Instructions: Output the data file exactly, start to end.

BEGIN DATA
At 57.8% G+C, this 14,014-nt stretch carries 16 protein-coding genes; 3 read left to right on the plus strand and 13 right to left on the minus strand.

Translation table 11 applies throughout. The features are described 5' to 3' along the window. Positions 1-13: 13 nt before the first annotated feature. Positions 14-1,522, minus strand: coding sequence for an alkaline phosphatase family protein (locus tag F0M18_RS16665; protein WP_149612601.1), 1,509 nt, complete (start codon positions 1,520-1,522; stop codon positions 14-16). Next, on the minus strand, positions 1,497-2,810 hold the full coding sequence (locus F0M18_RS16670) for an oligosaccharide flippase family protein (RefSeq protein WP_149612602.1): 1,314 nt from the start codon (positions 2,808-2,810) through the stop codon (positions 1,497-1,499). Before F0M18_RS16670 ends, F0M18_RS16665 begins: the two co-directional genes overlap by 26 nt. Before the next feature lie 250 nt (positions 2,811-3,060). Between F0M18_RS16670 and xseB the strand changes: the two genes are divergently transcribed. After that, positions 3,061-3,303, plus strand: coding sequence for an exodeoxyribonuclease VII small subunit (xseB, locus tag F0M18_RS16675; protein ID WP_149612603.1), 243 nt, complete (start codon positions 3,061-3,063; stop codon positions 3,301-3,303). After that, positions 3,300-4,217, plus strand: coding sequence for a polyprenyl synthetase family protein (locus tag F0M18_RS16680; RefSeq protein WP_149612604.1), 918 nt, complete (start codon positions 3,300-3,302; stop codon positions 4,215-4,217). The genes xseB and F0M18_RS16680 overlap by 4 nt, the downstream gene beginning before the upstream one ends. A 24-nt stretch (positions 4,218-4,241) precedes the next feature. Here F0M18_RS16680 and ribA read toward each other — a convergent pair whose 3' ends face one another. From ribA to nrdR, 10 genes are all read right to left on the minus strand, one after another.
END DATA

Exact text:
At 57.8% G+C, this 14,014-nt stretch carries 16 protein-coding genes; 3 read left to right on the plus strand and 13 right to left on the minus strand.

Translation table 11 applies throughout. The features are described 5' to 3' along the window. Positions 1-13: 13 nt before the first annotated feature. Positions 14-1,522, minus strand: coding sequence for an alkaline phosphatase family protein (locus tag F0M18_RS16665; protein WP_149612601.1), 1,509 nt, complete (start codon positions 1,520-1,522; stop codon positions 14-16). Next, on the minus strand, positions 1,497-2,810 hold the full coding sequence (locus F0M18_RS16670) for an oligosaccharide flippase family protein (RefSeq protein WP_149612602.1): 1,314 nt from the start codon (positions 2,808-2,810) through the stop codon (positions 1,497-1,499). Before F0M18_RS16670 ends, F0M18_RS16665 begins: the two co-directional genes overlap by 26 nt. Before the next feature lie 250 nt (positions 2,811-3,060). Between F0M18_RS16670 and xseB the strand changes: the two genes are divergently transcribed. After that, positions 3,061-3,303, plus strand: coding sequence for an exodeoxyribonuclease VII small subunit (xseB, locus tag F0M18_RS16675; protein ID WP_149612603.1), 243 nt, complete (start codon positions 3,061-3,063; stop codon positions 3,301-3,303). After that, positions 3,300-4,217, plus strand: coding sequence for a polyprenyl synthetase family protein (locus tag F0M18_RS16680; RefSeq protein WP_149612604.1), 918 nt, complete (start codon positions 3,300-3,302; stop codon positions 4,215-4,217). The genes xseB and F0M18_RS16680 overlap by 4 nt, the downstream gene beginning before the upstream one ends. A 24-nt stretch (positions 4,218-4,241) precedes the next feature. Here F0M18_RS16680 and ribA read toward each other — a convergent pair whose 3' ends face one another. From ribA to nrdR, 10 genes are all read right to left on the minus strand, one after another.